lunes, 26 de marzo de 2012

Ethical aspects of participation in the Database of G... [Cancer. 2012] - PubMed - NCBI

Ethical aspects of participation in the Database of G... [Cancer. 2012] - PubMed - NCBI

Cancer. 2012 Mar 13. doi: 10.1002/cncr.27515. [Epub ahead of print]

Ethical aspects of participation in the Database of Genotypes and Phenotypes of the National Center for Biotechnology Information: The Cancer and Leukemia Group B Experience.


Division of Medical Oncology, Duke University Medical Center, Durham, North Carolina.



The rapid pace of genetics research, coupled with evolving standards for informed consent, can create ethical challenges regarding future use of tissue or information from completed clinical trials. The Cancer and Leukemia Group B (CALGB) Oncology Cooperative Group was faced with an ethical dilemma regarding sharing genetic data from a completed genome-wide association study (GWAS) that was conducted as part of a large, multicenter breast cancer clinical trial with a national database: the Database of Genotypes and Phenotypes National Center for Biotechnology Information (dbGaP).


The CALGB Ethics Committee conducted a series of multidisciplinary meetings and teleconferences involving patient advocates, bioethicists, clinical researchers, and clinical oncologists to evaluate the ethical issues raised by this case and to identify lessons for improving informed consent to future genetics research in oncology trials.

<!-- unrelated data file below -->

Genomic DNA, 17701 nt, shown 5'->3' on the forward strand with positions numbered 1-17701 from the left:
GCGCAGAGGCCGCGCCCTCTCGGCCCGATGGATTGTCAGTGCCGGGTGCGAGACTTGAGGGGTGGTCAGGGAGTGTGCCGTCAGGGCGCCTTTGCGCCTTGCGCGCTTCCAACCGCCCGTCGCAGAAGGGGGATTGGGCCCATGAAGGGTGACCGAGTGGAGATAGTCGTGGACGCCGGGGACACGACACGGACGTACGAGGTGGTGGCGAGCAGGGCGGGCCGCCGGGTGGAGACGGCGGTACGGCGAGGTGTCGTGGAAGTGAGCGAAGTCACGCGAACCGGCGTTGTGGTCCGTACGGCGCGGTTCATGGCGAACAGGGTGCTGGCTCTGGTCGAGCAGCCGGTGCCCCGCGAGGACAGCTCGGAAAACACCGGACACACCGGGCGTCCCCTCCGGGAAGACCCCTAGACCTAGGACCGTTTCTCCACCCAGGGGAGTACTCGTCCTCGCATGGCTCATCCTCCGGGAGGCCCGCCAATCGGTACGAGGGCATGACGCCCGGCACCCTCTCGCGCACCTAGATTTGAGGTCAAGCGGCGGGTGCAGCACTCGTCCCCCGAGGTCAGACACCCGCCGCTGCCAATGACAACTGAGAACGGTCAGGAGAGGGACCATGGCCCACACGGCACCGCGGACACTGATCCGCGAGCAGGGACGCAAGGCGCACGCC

The Ethics Committee recommended that GWAS data be provided to dbGaP consistent with documented consent for future use of tissue among trial participants. Ethical issues, including adequacy of informed consent to future research, limitations of privacy in modern genetics research, the potential impact of population-based genetics research on health disparities, and recontact of research participants for clinical care or further research, were identified as major ethical considerations in this area.


Although modern standards for informed consent should not prohibit research or sharing of data consistent with participant's intent and the public interest, there is an urgent need for national consensus on the appropriate use of archived tissue and standardized informed consent for future research among cancer clinical trial participants. Cancer 2012. © 2012 American Cancer Society.
Copyright © 2012 American Cancer Society.
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